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Theme and Variations controversial staging, Havana/12.


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#1 cubanmiamiboy

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Posted 04 December 2012 - 11:30 AM

I just came across this very interesting exchange of comments in a Cuban ballet site about the recent re staging of T&V done for Viengsay Valdes and Osiel Gounod for the gala offered to Igor Youskevitch during this past Havana Ballet Festival. I think you will like what it's been discussed here.


C.Peón

Posted November 19, 2012 at 1:54 a.m.


Cuban television just transmited the gala featured as a posthumous tribute to Igor Youskévictch on the 23 Ballet Festival of Havana. As I could not go to the theater, I was able to see it now . One of the choreographies presented was "Theme and Variations", created especially by the great George Balanchine for Alicia Alonso and Igor Youskevitch, an extremely complex work from a technical, artistic and musical standpoint. It's well known known to lovers of dance the anecdotes of what happened during the preparation of this immortal piece, like the challenges thrown at the dancers by the choreographer, thinking they could not do with the steps required. Alicia and Igor, as it is known now, faced the challenges without much difficulty. For that reason, my question is...how is it possible that there were Viengsay Valdes and Osiel Gounod the artists chosen to dance such work on such occasion? In my humble opinion, both are the least suitable as interpreters of this arduous ballet. It is necessary and indispensable, if you remember rightly- (even knowing that it will be impossible to achieve perfection)- to have dancers who possess adequate academic training, even more in the case of the female variation. This is not to state that they were ineffective, but I think they are rather suitable for other choreographies for example, as interpreters of "Don Quixote" or "Coppélia". Again, the case of "Theme and Variations" was not a good choice.



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Carlos Ortega

Posted November 19, 2012 at 9:00 PM


I would like to explain to C. Peon that for this staging the original version of the ballet was carefully reconstructed by Alicia Alonso herself. "Themes and Variations" has been continuosly danced around the world, but from the its premiere to date and by decision of many companies and dancers who not dared to plunge the technical challenges put the master, the choreography has suffered severe changes and alterations in order to minimize the risks involved if danced in its original form.
Hence, Alicia decided on this occasion to stage the ballet with the same steps of its premiere night for which going to old preserved video materials was necessary.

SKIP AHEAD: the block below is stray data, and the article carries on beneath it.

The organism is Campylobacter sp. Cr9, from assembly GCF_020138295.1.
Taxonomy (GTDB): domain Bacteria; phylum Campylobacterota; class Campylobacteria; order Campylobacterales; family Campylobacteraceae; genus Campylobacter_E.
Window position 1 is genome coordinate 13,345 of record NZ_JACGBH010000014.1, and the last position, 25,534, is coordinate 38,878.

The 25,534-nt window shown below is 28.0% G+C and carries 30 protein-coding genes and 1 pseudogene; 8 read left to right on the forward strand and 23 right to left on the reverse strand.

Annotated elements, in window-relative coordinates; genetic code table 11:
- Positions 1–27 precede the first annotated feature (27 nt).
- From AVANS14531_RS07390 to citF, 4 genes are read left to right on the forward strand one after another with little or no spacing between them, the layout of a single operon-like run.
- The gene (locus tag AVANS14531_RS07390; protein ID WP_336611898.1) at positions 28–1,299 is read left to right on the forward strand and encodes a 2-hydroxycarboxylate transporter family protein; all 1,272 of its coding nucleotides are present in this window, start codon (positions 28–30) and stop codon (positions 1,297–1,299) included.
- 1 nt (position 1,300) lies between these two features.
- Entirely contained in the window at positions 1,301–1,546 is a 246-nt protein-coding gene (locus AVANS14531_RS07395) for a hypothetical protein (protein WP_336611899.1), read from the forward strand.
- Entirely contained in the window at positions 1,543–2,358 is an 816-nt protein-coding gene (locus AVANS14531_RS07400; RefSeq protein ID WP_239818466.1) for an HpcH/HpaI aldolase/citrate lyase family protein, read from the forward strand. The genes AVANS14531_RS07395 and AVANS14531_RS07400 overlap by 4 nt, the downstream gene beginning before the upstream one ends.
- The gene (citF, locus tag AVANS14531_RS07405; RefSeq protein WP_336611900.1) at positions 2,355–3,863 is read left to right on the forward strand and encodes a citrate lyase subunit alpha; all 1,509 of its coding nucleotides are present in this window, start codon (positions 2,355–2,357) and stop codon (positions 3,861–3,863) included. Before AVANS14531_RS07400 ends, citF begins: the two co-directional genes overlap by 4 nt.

One thing is the line and another is technique. Ballerina Viengsay Valdes does not has a "perfect line", which is often not necessary to dance certain ballets. Even further...many times those so-called "perfect lines" ballerinas lack the proper technique. In the case of this staging of T&V, this absence did not detract at all from her brilliant interpretation.
Valdes is considered today by ballet teachers, by Alicia herself, and by national and international ballet criticis a dancer with great confidence and technical mastery, so it was logical that she was chosen for such a task. Osiel Gounod is a living example of the ascending branch of our BNC male dancers.
Maybe many viewers ignored the technical challenges that this ballet had, and the way it had been continuosy-(and wrongly)- morphed into the bland academic posturing in which is oftenly presented today, so watching it live in the theater I had the opportunity to face for the first time since way back in the days, the daunting choreography and the daring final minutes collecting the super efforts made by interpreters to made honor to the original strong choreography in a decent way.
Any of our first dancers could had assumed such challenge, but it was a safety card to put Viengsay in there, as it was.



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C.Peón

Posted November 20, 2012 at 4:10 PM


It was never my intention to diminish Viengsay Valdes or Osiel Gounod, IMHO. I know they are excellent dancers certainly having demonstrated it in the past, but they were just not suitable for this ballet. I say this with great respect to both. Please do not feel attacked as it was not even remotely my purpose. Thank you!



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Carlos Ortega

Posted November 20, 2012 at 8:37 PM


Dear C. I didn't feel attacked at all. I'm from the old ballet days days when going to see a ballet performance was a gift from the gods, no matter who danced. Actually, your name name reminds me of a great soloist called Clotilde Peon. Many times I saw her dance. In those days we used to have great dance marathons of 12 showings of Swan Lake and the same with the rest of the classics.
The analysis that I make about choosing Viengsay and Osiel is a little deeper, and I do not rely on my personal taste and criteria, but rather on information that came to me via other viewers.